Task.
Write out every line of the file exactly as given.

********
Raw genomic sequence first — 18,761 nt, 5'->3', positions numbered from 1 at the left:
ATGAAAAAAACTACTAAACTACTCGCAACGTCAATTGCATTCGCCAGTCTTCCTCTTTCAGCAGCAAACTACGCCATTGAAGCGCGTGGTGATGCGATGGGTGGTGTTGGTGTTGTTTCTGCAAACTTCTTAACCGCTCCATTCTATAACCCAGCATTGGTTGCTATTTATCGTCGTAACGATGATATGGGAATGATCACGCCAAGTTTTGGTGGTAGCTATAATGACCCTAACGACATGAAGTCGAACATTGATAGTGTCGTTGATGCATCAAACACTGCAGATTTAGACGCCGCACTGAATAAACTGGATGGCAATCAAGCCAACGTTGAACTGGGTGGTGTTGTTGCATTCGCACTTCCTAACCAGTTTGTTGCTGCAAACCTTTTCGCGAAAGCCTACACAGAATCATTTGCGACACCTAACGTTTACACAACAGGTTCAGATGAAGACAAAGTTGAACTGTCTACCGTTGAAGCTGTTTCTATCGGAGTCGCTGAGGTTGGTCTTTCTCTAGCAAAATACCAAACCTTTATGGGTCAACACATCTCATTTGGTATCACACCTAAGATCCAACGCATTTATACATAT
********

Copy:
Raw genomic sequence first — 18,761 nt, 5'->3', positions numbered from 1 at the left:
ATGAAAAAAACTACTAAACTACTCGCAACGTCAATTGCATTCGCCAGTCTTCCTCTTTCAGCAGCAAACTACGCCATTGAAGCGCGTGGTGATGCGATGGGTGGTGTTGGTGTTGTTTCTGCAAACTTCTTAACCGCTCCATTCTATAACCCAGCATTGGTTGCTATTTATCGTCGTAACGATGATATGGGAATGATCACGCCAAGTTTTGGTGGTAGCTATAATGACCCTAACGACATGAAGTCGAACATTGATAGTGTCGTTGATGCATCAAACACTGCAGATTTAGACGCCGCACTGAATAAACTGGATGGCAATCAAGCCAACGTTGAACTGGGTGGTGTTGTTGCATTCGCACTTCCTAACCAGTTTGTTGCTGCAAACCTTTTCGCGAAAGCCTACACAGAATCATTTGCGACACCTAACGTTTACACAACAGGTTCAGATGAAGACAAAGTTGAACTGTCTACCGTTGAAGCTGTTTCTATCGGAGTCGCTGAGGTTGGTCTTTCTCTAGCAAAATACCAAACCTTTATGGGTCAACACATCTCATTTGGTATCACACCTAAGATCCAACGCATTTATACATAT